For ongoing tasks such as link bulling, course and resources development I would literally ask myself which ones of these is going to make the biggest impact on my business either from from either a sales perspective or a customer service one. Then I would solely work on that aspect that I felt would do the most! I used to try and juggle several at once, then a friend of mine and multi millionaire business owner, Tim, said are you a snake? I said which I assume every body would say, “what on earth are you talking about?” He said snakes can digest several things at once without any issues, you are not a snake, focus on one thing at once and get things live! Once live and running, then you come back and optimise to improve it, and then you move onto the next aspect. This has really saved me from myself. I was doing my best on about four or five different projects simultaneously and doing them badly as I was not giving them the attention and individual priority that they needed. I have also learned “to let go” on some aspects of the business and have staff to perform my accounts, sales, marketing and SEO and I just oversee and manage the process, which sounds a lot easier than reality. I block out time after business hours where I will not respond to any emails or calls to entirely focus on the area that needs doing and then as and when it is complete repeat the same process for the next area in order of difference to the business.
What would you say are the key things to keeping grounded as a business owner?
Keeping grounded is easy for me; it’s about knowing your routes and sticking to your ethics. I’m just an ordinary guy from Birmingham who wants to love going to work, which I do! This is an aspect many people take for granted. I wanted to find something I was honestly passionate about and that I was genuinely going to be proud of. I conduct business people facing and personable, hence why my face is on our website and I ring EVERY student who enrolls onto our course to introduce myself and give them my email address if they need anything.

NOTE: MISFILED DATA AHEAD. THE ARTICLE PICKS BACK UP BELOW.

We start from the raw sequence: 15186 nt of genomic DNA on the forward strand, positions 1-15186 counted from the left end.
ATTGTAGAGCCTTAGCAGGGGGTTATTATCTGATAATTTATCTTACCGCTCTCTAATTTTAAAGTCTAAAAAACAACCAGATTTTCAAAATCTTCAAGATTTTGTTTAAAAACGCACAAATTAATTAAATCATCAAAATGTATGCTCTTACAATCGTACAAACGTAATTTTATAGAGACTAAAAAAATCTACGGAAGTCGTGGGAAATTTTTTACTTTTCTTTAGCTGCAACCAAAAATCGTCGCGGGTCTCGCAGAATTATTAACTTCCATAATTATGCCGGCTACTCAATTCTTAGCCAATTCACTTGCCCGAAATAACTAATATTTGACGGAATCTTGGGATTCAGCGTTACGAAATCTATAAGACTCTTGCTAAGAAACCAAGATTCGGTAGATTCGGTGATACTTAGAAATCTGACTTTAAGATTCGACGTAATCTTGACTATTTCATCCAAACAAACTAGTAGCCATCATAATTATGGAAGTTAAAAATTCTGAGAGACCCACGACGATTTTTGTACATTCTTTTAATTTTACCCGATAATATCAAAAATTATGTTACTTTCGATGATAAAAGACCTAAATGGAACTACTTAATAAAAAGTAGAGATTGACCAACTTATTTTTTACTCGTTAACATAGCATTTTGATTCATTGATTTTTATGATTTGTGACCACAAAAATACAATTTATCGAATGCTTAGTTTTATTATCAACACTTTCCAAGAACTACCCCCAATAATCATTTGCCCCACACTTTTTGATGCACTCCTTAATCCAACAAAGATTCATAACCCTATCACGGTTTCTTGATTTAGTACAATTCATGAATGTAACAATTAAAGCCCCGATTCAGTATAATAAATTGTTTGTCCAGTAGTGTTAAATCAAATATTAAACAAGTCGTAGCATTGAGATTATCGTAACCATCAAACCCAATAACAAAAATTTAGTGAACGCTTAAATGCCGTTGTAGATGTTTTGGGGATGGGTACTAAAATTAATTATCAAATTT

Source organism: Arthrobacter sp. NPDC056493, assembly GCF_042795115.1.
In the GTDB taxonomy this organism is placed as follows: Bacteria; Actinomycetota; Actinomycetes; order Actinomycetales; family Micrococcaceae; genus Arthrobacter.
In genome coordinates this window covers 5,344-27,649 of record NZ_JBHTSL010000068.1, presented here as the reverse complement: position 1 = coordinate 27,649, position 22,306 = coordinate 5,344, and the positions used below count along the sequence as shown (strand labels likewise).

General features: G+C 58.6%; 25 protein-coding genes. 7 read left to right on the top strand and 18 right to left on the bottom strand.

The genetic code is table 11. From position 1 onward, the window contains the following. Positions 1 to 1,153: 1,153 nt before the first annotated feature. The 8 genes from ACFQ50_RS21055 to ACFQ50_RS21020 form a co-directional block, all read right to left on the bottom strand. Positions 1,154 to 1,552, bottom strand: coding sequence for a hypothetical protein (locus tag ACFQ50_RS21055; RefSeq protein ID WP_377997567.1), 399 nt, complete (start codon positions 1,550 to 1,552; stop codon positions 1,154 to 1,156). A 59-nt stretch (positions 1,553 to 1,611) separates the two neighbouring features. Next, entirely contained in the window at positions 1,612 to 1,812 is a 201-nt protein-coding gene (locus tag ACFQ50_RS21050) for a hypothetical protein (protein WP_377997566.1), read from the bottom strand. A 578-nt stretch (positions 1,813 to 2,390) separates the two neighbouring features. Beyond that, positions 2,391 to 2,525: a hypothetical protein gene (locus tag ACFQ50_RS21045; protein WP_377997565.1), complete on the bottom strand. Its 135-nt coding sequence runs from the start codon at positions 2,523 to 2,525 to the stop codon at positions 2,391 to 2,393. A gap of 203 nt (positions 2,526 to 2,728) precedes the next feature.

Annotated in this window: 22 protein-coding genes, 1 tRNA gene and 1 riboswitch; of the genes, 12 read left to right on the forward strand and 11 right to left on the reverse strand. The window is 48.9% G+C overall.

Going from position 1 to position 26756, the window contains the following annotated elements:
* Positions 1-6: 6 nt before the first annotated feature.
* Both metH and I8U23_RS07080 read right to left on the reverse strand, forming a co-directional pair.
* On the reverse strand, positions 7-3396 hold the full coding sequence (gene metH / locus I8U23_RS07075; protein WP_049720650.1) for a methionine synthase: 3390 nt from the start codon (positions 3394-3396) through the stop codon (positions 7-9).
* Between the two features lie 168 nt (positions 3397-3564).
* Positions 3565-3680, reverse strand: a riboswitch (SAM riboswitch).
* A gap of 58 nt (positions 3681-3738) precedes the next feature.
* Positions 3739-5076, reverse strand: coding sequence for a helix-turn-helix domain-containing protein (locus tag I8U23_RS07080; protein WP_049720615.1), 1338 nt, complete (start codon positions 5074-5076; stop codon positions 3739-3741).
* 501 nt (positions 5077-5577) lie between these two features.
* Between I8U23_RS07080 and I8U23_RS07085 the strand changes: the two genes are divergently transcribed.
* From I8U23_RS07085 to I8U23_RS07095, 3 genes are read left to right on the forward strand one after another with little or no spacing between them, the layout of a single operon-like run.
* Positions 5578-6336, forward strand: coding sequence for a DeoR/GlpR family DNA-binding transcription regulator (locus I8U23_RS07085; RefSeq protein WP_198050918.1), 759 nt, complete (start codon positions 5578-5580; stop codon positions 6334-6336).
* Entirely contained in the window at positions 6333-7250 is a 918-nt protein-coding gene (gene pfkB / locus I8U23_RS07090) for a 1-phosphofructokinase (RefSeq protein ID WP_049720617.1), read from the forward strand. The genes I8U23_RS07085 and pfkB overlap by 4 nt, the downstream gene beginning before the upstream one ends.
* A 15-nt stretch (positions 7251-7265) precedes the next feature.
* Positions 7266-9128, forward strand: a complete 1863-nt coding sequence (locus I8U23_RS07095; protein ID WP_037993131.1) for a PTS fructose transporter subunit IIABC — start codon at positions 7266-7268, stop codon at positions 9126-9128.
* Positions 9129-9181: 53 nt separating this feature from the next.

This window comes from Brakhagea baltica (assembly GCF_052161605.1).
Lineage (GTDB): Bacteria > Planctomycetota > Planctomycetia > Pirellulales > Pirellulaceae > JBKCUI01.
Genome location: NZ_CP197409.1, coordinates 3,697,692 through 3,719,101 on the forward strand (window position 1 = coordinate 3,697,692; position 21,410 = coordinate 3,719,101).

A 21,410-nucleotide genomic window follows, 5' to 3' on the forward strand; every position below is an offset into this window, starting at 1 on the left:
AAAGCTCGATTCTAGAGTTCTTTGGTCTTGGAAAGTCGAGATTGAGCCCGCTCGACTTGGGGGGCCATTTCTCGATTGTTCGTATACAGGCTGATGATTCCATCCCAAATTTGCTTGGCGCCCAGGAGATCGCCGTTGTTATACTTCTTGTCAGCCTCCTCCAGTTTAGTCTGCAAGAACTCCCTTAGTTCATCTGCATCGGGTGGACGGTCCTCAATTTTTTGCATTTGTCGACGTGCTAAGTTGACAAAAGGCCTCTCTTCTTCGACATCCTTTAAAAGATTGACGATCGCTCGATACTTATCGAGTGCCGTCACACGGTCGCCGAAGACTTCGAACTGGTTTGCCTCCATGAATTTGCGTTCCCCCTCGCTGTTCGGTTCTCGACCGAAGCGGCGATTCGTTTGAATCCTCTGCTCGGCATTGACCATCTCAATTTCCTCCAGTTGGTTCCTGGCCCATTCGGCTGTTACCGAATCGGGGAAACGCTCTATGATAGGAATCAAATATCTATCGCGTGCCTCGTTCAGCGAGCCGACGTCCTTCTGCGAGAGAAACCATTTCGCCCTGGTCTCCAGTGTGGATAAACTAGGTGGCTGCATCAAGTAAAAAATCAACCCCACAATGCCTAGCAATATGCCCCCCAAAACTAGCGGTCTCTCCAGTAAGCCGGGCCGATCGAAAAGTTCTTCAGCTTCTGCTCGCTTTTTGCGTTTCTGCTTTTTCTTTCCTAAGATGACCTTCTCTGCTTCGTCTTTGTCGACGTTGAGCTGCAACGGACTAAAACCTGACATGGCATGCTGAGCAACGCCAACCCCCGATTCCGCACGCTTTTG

Same as any other social entity, people buy off people they like, so I try and keep business very real and simple. I also believe in seeking opportunities and always ask every email from other companies to be directed to me, never want to miss a way of moving forward, where I know other business owners who mark emails as spam and I always think what if that was a great opportunity that you could have taken advantage of. A great example would be when QMU university emailed my sales guys who go referred to do their qualifications through us, some people may think this is spam, but now we run courses all year round directly out of their Edinburgh campus.
I think I used to be someone who shied away from pressure situations, but now I thrive under them.
What is your strategy to keep on trend/stand out from your competitors for your business market?
Everything for me is about balance. I take parts that I like about my competitors’ business and apply it to my own whilst staying true to what I believe is right. Just because your competitor has a massive turnover and does something one particular way, this does not mean they their way is correct, otherwise nothing would ever evolve. I use tools such as AHREFs, Google alerts and MOZ to track all my competition, as it is naïve to just focus on your own efforts.
Sustaining your USPS and truly believing in their value keeps you on trend to success. When I say believe, I mean know that they will make a difference to your customers and your profitability. I knew the venues would save us money and in fact it is better than saving us money, it makes us money on top as we have half converted them into gyms for access to the public giving us an additional revenue stream that none of our competition have.
Being first to market an idea is always good and using technology as that is on an onward spiral is something that we are very aware of too. For instance we are trying to create a mobile app for our student’s to access to that they can login via the phones which is yet to be done in our industry.
How do you market your business? What are the most effective channels in your opinion?
Marketing, my favorite topic! As we are providing education we want to look professional, yet personable so we use a lot of images with our real staff on and have our images and details people facing. We always keep our brand colours concurrent across all platforms and try and focus on offering the best value for money as an organization. I stay well away from phrases like “number one in the UK” or “fastest growing education company”, we want to give the impression of being humble and prospects see this jargon written across every site, which actually puts them off.